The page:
Since Jewish gymnastics and sport clubs were fully integrated into the general sports movement, both male and female teams took part in the many sport festivals, competitions, and league games that were held in various ball games. One outstanding event in the Berlin sporting calendar, which was also particularly effective in terms of publicity, was the annual Potsdam to Berlin relay race, in which the important thing for Jewish clubs was to “defend the name and reputation of Bar Kochba-Hakoah and all Jewish sport besides” (Der Makkabi 1932, H2 14). For this reason, Bar Kochba Berlin recruited as many teams as possible, both male and female, to compete. Since success in the Potsdam to Berlin race was seen as proof of a club’s excellence and could also enhance its prestige for a long time afterward, the female runners were spurred on to give their last drop of energy, even though this ran counter to the traditional myths of femininity: “Every runner must be aware during the competition that each meter that they struggle for may be the deciding one. So from the first meter to passing the baton, there can be only one thought pounding through their heads: victory!” (Der Makkabi 1932, H2 14).Resistance in the Jewish gymnastic movement to extending the repertoire of exercises or to participation in gymnastic displays and competitions was significantly less than in the Deutsche Turnerschaft. This may be connected with the gender roles of Jewish culture, which were not based on the polarity of female weakness and male strength. The furthering of female sports in the Jewish gymnastics and sports movement may, however, also be seen in the light of Jewish political and social views and the Jews’ minority status. On the one hand, fulfillment of Jewish national and Zionist goals was possible only with the help and inclusion of women. Moreover, the achievements of female Jewish athletes could help to counteract antisemitic stereotypes. On the other hand, the Jewish gymnastics and sports clubs especially attracted those women of Jewish Nationalist orientation. They offered their members much more than an opportunity to participate in sporting activities: the celebration of Jewish festivals, the Heimabende (discussion evenings) with entertainment and talks, the trips and excursions all nurtured close-knit relationships among members, giving the individual a sense of shelter and support in an increasingly hostile environment.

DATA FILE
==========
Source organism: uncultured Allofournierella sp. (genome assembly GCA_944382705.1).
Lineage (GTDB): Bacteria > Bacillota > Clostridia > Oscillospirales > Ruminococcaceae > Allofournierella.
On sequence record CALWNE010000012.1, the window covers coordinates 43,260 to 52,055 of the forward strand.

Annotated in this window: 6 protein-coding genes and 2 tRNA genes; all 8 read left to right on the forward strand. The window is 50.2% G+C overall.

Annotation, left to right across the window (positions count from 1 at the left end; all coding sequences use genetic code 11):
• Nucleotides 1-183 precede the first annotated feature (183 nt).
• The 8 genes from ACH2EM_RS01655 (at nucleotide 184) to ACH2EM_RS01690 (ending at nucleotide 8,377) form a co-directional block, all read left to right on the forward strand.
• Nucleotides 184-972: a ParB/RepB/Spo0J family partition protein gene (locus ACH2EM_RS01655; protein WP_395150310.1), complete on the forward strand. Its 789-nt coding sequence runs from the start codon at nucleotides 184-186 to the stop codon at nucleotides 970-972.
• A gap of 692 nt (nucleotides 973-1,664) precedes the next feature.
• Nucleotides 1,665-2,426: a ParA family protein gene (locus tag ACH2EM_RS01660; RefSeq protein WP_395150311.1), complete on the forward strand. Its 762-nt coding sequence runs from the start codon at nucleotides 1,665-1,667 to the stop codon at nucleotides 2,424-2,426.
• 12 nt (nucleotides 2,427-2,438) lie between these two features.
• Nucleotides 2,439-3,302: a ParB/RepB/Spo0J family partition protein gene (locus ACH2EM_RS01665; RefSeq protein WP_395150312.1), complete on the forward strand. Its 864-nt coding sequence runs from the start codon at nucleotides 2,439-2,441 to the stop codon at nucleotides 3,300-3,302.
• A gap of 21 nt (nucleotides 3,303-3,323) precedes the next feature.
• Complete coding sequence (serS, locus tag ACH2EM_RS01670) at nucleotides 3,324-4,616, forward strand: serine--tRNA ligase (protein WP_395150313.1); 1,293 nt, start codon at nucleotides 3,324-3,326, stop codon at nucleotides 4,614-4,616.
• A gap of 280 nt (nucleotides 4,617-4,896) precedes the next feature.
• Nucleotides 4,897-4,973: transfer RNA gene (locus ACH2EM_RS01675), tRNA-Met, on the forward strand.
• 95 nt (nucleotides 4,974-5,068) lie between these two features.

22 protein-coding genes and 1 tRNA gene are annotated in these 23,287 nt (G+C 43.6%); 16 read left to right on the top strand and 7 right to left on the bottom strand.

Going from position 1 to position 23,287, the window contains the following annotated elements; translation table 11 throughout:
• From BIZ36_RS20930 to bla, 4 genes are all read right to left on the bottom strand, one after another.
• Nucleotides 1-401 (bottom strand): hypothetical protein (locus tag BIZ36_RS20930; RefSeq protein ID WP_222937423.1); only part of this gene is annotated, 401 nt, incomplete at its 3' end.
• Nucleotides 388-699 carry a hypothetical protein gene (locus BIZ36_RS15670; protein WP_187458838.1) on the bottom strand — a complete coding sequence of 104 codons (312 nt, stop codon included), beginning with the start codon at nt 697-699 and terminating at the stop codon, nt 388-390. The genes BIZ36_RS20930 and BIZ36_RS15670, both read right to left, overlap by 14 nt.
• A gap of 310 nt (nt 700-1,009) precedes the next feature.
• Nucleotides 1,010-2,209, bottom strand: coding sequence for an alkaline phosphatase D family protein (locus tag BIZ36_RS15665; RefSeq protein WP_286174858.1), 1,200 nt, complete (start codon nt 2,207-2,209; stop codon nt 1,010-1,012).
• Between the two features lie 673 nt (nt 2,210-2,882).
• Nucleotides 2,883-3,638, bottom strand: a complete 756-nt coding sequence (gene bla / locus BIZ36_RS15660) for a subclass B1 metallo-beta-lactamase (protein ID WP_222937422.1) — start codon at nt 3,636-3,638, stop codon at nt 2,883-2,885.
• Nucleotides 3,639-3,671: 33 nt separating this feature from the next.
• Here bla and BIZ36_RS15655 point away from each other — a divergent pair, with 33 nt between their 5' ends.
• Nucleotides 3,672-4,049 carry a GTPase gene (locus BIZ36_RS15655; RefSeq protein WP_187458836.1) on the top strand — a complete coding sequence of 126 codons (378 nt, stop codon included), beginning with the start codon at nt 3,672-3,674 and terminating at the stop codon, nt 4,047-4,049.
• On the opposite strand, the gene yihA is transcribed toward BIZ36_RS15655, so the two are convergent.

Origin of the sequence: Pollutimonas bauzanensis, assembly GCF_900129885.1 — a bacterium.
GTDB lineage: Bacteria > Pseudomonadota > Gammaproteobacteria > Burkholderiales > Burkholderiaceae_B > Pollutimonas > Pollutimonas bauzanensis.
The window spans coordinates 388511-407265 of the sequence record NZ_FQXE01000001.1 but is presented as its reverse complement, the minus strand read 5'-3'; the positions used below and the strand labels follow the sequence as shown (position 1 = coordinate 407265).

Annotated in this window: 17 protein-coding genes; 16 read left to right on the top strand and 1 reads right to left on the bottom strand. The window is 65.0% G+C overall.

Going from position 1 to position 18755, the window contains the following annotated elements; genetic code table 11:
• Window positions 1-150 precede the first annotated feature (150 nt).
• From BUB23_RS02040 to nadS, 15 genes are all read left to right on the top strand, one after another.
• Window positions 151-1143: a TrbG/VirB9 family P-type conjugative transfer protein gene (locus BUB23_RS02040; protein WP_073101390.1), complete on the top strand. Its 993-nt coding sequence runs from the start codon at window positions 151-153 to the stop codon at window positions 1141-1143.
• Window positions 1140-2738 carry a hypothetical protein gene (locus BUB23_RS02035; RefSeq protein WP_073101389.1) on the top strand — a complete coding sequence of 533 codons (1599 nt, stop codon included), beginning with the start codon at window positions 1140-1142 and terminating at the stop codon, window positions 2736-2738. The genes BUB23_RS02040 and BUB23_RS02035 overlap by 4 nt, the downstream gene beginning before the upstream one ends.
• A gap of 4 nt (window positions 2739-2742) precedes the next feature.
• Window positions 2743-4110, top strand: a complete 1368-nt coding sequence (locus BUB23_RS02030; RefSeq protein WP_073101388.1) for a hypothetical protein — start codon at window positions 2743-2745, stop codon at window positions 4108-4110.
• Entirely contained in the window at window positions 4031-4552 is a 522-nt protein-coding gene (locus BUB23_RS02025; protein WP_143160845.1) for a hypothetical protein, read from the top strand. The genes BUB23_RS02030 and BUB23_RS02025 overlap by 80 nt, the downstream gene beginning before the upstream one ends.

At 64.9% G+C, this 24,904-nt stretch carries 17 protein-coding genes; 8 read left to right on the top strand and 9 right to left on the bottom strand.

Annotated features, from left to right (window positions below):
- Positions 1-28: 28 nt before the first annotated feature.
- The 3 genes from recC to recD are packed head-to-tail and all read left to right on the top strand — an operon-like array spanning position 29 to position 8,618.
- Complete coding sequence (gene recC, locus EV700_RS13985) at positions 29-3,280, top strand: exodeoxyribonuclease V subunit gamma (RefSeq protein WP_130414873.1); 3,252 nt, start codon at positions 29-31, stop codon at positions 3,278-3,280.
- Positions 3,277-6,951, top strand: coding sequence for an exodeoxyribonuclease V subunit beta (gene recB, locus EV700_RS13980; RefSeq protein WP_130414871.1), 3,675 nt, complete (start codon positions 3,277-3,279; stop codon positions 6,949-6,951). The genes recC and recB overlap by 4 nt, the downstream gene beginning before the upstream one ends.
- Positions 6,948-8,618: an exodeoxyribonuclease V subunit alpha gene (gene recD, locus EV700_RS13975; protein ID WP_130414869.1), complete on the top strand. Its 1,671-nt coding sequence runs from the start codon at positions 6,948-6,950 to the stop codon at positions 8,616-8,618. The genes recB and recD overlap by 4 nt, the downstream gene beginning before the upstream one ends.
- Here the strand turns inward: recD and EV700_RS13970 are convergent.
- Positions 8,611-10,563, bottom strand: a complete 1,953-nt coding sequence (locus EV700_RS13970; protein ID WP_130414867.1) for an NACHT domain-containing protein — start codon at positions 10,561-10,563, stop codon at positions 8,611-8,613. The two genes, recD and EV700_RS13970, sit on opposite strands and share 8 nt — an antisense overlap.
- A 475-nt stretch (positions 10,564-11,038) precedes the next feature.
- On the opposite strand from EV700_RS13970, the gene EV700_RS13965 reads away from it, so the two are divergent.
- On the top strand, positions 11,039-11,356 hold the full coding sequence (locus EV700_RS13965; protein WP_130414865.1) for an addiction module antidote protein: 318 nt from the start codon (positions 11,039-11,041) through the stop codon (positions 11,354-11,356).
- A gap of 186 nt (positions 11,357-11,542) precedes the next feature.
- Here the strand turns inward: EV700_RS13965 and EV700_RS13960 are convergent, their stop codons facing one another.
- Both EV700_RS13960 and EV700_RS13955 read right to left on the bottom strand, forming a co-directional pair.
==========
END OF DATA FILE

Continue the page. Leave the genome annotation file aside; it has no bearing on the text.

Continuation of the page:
The participation and position of women in the Jewish National gymnastics and sports movement can be reconstructed, in broad outline at least, from such sources as the Jüdische Turnzeitung, which has come down to us in full and whose numerous reports and contributions also reveal something about its program and its goals. By contrast, the role of women in the sports groups of the Reichsbund jüdischer Frontsoldaten (Jewish Front-Line Soldiers) (RjF) as well as in the Verband jüdisch neutraler Turn- and Sportvereine (Association of Jewish Neutral Gymnastics and Sports Clubs) (Vintus) is still largely unknown due to insufficient documentation.
In 1919, the Reichsbund jüdischer Frontsoldaten was founded by former Jewish front-line soldiers in order to combat antisemitic attacks and to counter accusations that the Jews had shown themselves to be cowards during World War I. By definition, this was a men’s association; members were former Jewish soldiers who had taken part in the war, and thus excluded not only women but also young males.
The first sports groups of the RjF came into existence in 1923–1924 at a time of antisemitic violence and primarily served as “self-protection.” They were called Schild (shield). In the period that followed, systematic recruitment took place for the formation of sports groups. Since according to its statutes only former front-line soldiers were eligible to join the RjF, the sports groups were merely affiliated with the RjF, and were thus “not strictly part of the RjF” (Dunker 1977, 103). Now that their responsibilities were no longer limited to self-protection, they were expected to contribute not only to improving the general physical fitness and health of the Jews but also to recruiting young people and countering antisemitic prejudices. “The victorious Jew is the best propaganda against all the antisemitic lies” (Meisel 1926, 112). Unlike the Makkabi, the RjF and its sports groups professed their affinity with German culture and German national traditions. Their goal was to train members to adopt soldier-like virtues such as a readiness to defend the fatherland. With regard to sport, their goals were to be accomplished by playing those types of sport which were thought to build up courage and a fighting spirit. Emphasis was thus placed on “combative” sports such as boxing and jujitsu. However, the proponents of this movement failed to realize that they had succumbed at least implicitly to antisemitic patterns of thought: The hope that Jews would prove their “Gleichwertigkeit”—their equality in worth—through physical fitness and a soldier’s training was inseparably linked with the idea that physically weak or fearful people are indeed “inferior.”